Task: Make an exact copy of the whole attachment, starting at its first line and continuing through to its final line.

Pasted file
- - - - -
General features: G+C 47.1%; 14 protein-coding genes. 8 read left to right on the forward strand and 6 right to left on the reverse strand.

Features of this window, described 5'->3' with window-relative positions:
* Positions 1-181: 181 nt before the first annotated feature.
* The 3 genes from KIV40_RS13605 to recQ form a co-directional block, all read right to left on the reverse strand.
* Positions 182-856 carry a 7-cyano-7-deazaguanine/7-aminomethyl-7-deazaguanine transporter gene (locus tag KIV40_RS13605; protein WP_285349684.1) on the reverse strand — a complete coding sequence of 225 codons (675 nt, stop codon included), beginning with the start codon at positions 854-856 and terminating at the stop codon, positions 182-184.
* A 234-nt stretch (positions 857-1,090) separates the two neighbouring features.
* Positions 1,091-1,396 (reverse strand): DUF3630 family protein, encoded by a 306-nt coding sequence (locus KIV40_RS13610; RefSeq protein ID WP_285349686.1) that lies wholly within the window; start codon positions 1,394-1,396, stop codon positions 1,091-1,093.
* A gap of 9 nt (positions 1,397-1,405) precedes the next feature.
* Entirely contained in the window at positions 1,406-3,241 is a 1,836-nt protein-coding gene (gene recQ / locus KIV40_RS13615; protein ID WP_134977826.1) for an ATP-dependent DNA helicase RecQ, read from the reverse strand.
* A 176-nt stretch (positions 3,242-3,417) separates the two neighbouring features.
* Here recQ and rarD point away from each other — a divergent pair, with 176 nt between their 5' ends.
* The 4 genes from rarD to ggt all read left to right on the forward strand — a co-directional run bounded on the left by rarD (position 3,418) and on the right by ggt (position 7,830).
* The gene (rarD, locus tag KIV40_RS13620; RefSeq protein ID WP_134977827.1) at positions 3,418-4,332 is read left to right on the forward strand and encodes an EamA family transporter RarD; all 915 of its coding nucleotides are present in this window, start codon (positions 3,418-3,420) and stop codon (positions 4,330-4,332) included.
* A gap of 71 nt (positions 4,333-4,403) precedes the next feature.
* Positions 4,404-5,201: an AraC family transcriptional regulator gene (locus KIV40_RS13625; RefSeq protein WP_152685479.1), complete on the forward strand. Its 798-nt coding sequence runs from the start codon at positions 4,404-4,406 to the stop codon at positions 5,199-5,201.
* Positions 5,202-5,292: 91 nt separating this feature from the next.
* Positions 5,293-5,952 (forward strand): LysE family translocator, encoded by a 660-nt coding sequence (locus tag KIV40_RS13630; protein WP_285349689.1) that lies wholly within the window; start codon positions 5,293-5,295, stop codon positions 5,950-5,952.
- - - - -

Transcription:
General features: G+C 47.1%; 14 protein-coding genes. 8 read left to right on the forward strand and 6 right to left on the reverse strand.

Features of this window, described 5'->3' with window-relative positions:
* Positions 1-181: 181 nt before the first annotated feature.
* The 3 genes from KIV40_RS13605 to recQ form a co-directional block, all read right to left on the reverse strand.
* Positions 182-856 carry a 7-cyano-7-deazaguanine/7-aminomethyl-7-deazaguanine transporter gene (locus tag KIV40_RS13605; protein WP_285349684.1) on the reverse strand — a complete coding sequence of 225 codons (675 nt, stop codon included), beginning with the start codon at positions 854-856 and terminating at the stop codon, positions 182-184.
* A 234-nt stretch (positions 857-1,090) separates the two neighbouring features.
* Positions 1,091-1,396 (reverse strand): DUF3630 family protein, encoded by a 306-nt coding sequence (locus KIV40_RS13610; RefSeq protein ID WP_285349686.1) that lies wholly within the window; start codon positions 1,394-1,396, stop codon positions 1,091-1,093.
* A gap of 9 nt (positions 1,397-1,405) precedes the next feature.
* Entirely contained in the window at positions 1,406-3,241 is a 1,836-nt protein-coding gene (gene recQ / locus KIV40_RS13615; protein ID WP_134977826.1) for an ATP-dependent DNA helicase RecQ, read from the reverse strand.
* A 176-nt stretch (positions 3,242-3,417) separates the two neighbouring features.
* Here recQ and rarD point away from each other — a divergent pair, with 176 nt between their 5' ends.
* The 4 genes from rarD to ggt all read left to right on the forward strand — a co-directional run bounded on the left by rarD (position 3,418) and on the right by ggt (position 7,830).
* The gene (rarD, locus tag KIV40_RS13620; RefSeq protein ID WP_134977827.1) at positions 3,418-4,332 is read left to right on the forward strand and encodes an EamA family transporter RarD; all 915 of its coding nucleotides are present in this window, start codon (positions 3,418-3,420) and stop codon (positions 4,330-4,332) included.
* A gap of 71 nt (positions 4,333-4,403) precedes the next feature.
* Positions 4,404-5,201: an AraC family transcriptional regulator gene (locus KIV40_RS13625; RefSeq protein WP_152685479.1), complete on the forward strand. Its 798-nt coding sequence runs from the start codon at positions 4,404-4,406 to the stop codon at positions 5,199-5,201.
* Positions 5,202-5,292: 91 nt separating this feature from the next.
* Positions 5,293-5,952 (forward strand): LysE family translocator, encoded by a 660-nt coding sequence (locus tag KIV40_RS13630; protein WP_285349689.1) that lies wholly within the window; start codon positions 5,293-5,295, stop codon positions 5,950-5,952.